REISTERSTOWN. — Recently I heard the news that my delicate-boned little 19-year-old cousin Einav had been murdered by her ex-boyfriend. The murder took place on Kubbutz Shaar Hagolan in the Jordan Valley of Israel, where she was home on leave from her obligatory stint in the army. She was sleeping when he shot her, and I pray that she slept until she died.
When I first met her, on a previous trip to Israel, I recognized her immediately. Something in her hazel eyes, a light, intelligence, a sharp, wry humor. We were alike more than the others, and we took from certain eccentric relatives similar genetic traits. We came toward each other as if we'd known one another all our lives. She was my sister, my daughter, she was me.
At age 17, she had her left breast tatooed with the image of a bird in flight. It had shocked her mother. She smoked incessantly and took birth-control pills, shocking me.
I warned her repeatedly, citing statistics about strokes in young women. Don't do both, I said. At least quit smoking. She didn't listen. She battled anorexia, flirted with bulemia. Played the flute well enough to have been accepted to a prestigious school of music and art.
When she graduated from high school, her parents sent her here to live with me a few months. She annoyed my husband by smoking in the house. She borrowed all my black clothes, not always with permission. She insisted on catching squirrels -- there are no squirrels in Israel. She wanted to take one home. She refused to believe she wouldn't be allowed.
I bought her a toy squirrel. It had to be good enough. She begged to ride a Harley Davidson motorcycle. After warning her that I didn't approve of motorcycles, I called every phone number in the Yellow Pages that had anything to do with Harleys, until I found a charitable man willing to take her for a ride.
She loved reggae music, but I never found a concert. Still, we managed to have fun. We visited Hammerjack's, which made me cringe but which she enjoyed. Once we spent an hour dancing to a disco beat at the Hippo, in a gay fantasy that delighted both of us. On one clear, sunny day, Einav, my 13-year-old daughter, and I dressed in black-and-white and visited the National Zoo. We got more stares than the zebras.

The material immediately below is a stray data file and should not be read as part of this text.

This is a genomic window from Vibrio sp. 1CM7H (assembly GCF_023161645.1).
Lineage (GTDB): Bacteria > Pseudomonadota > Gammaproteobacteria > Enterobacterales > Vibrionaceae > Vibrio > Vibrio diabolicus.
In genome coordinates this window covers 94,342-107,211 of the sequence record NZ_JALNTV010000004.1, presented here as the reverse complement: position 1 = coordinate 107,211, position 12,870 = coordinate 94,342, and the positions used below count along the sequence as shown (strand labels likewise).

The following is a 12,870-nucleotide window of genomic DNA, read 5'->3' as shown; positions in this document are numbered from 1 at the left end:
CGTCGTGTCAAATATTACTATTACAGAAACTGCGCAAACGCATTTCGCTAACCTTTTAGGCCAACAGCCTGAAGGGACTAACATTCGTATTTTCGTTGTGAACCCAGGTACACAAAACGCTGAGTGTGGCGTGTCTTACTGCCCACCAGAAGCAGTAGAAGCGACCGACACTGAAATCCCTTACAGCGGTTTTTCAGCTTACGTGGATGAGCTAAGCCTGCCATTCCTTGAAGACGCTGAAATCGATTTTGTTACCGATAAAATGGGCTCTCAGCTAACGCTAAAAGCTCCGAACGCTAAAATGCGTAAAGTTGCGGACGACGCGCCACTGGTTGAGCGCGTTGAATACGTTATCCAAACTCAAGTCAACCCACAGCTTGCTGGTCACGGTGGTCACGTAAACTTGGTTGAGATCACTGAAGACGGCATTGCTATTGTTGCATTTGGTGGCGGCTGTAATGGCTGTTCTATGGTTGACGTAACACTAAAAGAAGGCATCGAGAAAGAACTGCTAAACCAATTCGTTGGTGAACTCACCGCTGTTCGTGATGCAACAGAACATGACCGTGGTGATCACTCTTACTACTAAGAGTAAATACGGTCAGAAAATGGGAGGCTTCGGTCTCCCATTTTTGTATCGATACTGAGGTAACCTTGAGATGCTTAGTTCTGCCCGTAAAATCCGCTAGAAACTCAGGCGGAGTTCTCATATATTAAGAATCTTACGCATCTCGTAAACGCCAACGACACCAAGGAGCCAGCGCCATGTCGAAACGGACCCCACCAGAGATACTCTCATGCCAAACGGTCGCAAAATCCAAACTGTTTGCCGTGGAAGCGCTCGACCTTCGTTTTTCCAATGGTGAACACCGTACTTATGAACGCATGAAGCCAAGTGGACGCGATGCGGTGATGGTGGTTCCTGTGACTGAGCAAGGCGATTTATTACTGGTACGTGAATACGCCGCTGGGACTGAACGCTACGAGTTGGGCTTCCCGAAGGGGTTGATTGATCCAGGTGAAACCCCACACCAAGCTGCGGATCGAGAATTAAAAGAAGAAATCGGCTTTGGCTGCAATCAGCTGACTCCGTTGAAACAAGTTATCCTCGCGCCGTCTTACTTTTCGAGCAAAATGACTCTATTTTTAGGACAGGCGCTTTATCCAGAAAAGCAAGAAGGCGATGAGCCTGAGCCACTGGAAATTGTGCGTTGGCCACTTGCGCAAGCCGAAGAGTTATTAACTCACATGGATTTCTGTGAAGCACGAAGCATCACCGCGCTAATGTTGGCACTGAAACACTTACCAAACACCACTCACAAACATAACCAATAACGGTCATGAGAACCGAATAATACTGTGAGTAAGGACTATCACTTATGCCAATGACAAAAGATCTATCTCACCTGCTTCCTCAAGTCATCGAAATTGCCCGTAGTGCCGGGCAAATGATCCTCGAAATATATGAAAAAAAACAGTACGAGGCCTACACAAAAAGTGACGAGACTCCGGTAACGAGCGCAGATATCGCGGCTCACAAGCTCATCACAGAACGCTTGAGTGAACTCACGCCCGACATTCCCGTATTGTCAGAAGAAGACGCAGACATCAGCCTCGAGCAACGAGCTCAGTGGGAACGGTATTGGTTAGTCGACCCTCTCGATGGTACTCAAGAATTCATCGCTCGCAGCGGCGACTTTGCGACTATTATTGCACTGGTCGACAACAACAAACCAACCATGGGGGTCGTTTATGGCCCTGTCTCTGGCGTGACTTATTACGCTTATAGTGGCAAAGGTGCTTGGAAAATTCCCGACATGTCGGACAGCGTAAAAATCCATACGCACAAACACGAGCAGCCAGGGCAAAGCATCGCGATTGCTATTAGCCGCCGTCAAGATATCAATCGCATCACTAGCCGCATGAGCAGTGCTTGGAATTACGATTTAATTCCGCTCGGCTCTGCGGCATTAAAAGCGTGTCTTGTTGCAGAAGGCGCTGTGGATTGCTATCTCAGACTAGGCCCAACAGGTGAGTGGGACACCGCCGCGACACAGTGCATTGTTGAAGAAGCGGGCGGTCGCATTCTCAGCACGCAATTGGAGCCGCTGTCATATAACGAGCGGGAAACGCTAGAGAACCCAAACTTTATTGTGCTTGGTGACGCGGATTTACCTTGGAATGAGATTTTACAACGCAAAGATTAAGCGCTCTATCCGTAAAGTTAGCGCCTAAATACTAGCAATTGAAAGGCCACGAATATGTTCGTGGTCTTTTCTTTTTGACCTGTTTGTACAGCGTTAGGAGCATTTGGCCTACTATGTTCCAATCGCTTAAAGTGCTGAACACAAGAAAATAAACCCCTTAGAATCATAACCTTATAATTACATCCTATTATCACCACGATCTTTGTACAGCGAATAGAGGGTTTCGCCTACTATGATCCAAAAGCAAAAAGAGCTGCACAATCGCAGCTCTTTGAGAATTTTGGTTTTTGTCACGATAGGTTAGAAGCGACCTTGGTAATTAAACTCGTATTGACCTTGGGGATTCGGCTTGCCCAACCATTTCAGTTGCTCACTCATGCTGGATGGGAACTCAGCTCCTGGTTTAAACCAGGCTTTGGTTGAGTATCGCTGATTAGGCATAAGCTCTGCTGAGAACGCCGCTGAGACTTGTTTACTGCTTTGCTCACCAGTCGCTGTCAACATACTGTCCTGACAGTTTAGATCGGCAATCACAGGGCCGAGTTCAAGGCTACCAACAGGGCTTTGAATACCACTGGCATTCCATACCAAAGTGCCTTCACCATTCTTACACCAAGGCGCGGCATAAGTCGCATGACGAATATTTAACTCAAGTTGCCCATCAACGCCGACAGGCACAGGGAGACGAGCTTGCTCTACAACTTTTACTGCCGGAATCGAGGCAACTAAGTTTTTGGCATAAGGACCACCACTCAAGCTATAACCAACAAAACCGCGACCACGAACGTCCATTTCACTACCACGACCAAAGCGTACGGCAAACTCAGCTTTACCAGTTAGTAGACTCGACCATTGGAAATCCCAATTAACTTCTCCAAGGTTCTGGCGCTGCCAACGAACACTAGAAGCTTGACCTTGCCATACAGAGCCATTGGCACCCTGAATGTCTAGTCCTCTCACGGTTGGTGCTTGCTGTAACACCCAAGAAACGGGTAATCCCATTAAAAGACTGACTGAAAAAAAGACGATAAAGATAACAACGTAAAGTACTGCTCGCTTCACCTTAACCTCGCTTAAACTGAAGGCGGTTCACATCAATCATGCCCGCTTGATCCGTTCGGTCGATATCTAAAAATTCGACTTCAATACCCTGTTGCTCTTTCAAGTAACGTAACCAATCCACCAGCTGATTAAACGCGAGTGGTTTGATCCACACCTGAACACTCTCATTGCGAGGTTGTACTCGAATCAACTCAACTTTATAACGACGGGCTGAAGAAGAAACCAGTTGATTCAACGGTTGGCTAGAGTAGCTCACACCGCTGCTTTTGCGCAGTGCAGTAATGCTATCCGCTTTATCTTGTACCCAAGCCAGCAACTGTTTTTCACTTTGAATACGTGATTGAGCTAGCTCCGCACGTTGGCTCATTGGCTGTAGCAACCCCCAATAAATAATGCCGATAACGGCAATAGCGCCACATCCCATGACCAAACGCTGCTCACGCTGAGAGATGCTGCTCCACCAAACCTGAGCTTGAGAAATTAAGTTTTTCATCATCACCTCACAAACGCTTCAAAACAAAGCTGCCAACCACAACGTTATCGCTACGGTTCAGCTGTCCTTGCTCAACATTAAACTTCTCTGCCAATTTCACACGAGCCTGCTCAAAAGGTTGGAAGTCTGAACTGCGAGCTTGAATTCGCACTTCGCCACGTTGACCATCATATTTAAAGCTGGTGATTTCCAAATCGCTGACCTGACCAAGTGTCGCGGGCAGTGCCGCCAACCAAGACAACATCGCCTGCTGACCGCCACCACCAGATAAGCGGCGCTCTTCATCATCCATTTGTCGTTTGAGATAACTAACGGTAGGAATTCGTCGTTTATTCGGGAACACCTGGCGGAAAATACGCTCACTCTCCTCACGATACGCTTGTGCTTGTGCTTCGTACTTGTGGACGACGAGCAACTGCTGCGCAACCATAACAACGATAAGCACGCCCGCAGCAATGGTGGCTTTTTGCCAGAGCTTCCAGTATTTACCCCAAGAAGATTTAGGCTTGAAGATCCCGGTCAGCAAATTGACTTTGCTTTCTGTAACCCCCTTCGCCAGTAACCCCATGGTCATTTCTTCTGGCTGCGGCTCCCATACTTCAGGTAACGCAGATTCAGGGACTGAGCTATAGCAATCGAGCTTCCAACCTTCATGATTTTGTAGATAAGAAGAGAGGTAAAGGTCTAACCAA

Then she returned to Israel, to serve out her army obligation. She dreaded it. But she met this boyfriend. He was handsome and she loved him. One day she did something he didn't like, and he hit her.
Afterward he was extremely sorry. She told me she understood that he felt things very intensely. His feelings sweep over him, she said, and although he loved her very much he couldn't help it. But he was trying to help it.
Then he hit her again, and she understood that he was dangerous to her. She left him.
But he loved her too much. He couldn't reach her at the army base, so he waited until she was home on leave, then he took a gun and waited outside her cabin until she was asleep.
Who knows what went through his mind as he waited in the dark. He wasn't thinking about Einav. He was thinking, if that's what it can be called, like a predator.
At 5 a.m., he entered her cabin and shot her, and she died in a sleeping position. Then he left.
Her mother was born on the kibbutz. Her grandparents came to Palestine before World War II. They fought the British, then became the farmer-scholars who built the kibbutz. The cabin in which Einav died is less than 100 yards from a wire fence that borders a banana plantation. On the other side are the mountains of Jordan. Bombs have fallen here, and every precious drop of blood has at least meant something for others, for the future.
What does Einav's blood mean?
The preciousness of life is part of Jewish cultural history. But the anguish all humans feel in the face of the insane violence of war turns to nothing in the wake of the malignant absurdity of murder for ''love.'' All the efforts of her grandparents and those who came before, all the others who never made it out of Poland, everything came down to Einav.
All of those victims who were murdered for nothing, who were herded unto cattlecars or shot in the street, every one of them XTC was a promise, none of them fulfilled. To look at her was to feel satisfied that all would be made right, at last.
Although I have memories of her, and photographs, it feels now as if she had never lived. I know this makes no sense. But that's how it feels. She was so impatient for her life to begin, she couldn't wait to get out of the army. During the Gulf war she'd been intermittently terrified and depressed, phoning me constantly, reversing the charge on long distance. I reassured her.
''You'll be all right, you'll be fine, you'll come here right after your service is over. You'll make it,'' I said.
Today, nothing comes to mind except cliches. Her grandmother told me she was sunshine, she'll shine no more. I keep thinking of images of flowers being cut with scissors. Nonsense, all of it.
Before me there is nothing but blank space. Where she was, is no one.
Yolanda Garfield writes from Reisterstown.